Australian predator Macquarie Bank yesterday surprised the City by backing away from its £1.5 billion bid for the London Stock Exchange.
Macquarie, which has interests in Birmingham International Airport and the M6 Toll Road, said it did not intend to increase its offer or extend it beyond the February 28 deadline.
Jim Craig, head of the Macquarie Group in Europe, said: "Europe is a key growth area for Macquarie, and we continue to look forward to many attractive opportunities in the region."
The LSE, which earlier described Macquarie's approach as "derisory", seemed to have beaten the Australian outfit off with its tactic of doubling the amount of cash it intends to return to shareholders to £510 million and conduct an annual share buyback programme of £50 million.
Its share price, which has been at an all time high, rose by more than ten per cent again yesterday to 83412p, valuing the business at £2.13 billion.
The exchange - which accepts that consolidation among the world's major bourses is bound to happen - is also raising its full-year dividend by 71 per cent to 12p.
Weekend speculation following the LSE's announcement on Friday centred on the chances of Macquarie raising its offer from 580p to more than 700p per share.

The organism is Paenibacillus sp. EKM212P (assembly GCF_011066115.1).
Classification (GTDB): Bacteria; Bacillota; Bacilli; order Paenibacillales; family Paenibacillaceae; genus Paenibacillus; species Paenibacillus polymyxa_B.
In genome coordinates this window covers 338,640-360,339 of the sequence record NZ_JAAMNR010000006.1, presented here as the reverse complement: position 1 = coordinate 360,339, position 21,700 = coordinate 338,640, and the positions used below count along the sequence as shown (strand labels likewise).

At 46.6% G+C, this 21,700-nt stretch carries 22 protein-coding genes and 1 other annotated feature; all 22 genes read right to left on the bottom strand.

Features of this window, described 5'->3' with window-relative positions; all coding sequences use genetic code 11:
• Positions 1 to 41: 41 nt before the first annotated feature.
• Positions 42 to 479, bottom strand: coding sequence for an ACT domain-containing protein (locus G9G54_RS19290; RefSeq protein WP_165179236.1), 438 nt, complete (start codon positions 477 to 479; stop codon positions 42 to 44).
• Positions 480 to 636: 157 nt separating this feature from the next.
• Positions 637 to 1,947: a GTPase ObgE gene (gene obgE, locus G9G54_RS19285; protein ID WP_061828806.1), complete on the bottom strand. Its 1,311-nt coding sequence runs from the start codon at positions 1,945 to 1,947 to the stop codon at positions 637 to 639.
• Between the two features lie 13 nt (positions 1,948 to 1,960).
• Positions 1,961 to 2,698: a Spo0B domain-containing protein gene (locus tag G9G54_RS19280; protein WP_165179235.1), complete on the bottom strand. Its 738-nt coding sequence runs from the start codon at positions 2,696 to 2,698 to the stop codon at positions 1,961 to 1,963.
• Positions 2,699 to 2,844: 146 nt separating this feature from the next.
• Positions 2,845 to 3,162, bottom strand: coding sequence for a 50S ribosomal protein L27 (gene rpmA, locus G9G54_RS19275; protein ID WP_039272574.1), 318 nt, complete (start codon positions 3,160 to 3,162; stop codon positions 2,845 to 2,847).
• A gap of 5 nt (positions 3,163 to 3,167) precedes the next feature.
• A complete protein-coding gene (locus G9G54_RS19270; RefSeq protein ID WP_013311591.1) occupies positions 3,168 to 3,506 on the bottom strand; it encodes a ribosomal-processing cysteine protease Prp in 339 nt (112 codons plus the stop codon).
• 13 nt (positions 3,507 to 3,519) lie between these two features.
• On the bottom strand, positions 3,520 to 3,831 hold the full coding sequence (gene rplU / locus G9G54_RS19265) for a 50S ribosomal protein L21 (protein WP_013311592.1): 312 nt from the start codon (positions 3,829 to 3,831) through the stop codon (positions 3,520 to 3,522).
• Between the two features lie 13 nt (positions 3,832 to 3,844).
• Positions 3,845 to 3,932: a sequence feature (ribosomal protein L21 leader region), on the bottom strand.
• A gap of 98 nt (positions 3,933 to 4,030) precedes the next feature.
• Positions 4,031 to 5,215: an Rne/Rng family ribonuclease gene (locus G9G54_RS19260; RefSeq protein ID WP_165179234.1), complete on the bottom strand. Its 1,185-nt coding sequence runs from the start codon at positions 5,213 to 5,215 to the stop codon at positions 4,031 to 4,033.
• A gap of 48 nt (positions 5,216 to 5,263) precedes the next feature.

But the bank said in a statement: "Macquarie has spent considerable time meeting with key LSE shareholders and user grups.
"Following these discussions, Macquarie has concluded that increased offer terms acceptable to Macquarie and its investors is unlikely to be acceptable to LSE shareholders. As a result, Macquarie will not increase the terms of its existing offer."
But Macquarie's decision does not necessarily signal the end of interest in Europe's largest stock market, with a number of private-equity firms and hedge funds thought to be working on a bid.
The LSE has been the subject of a year-long takeover battle, following interest last year from Euronext and Deutsche Boerse.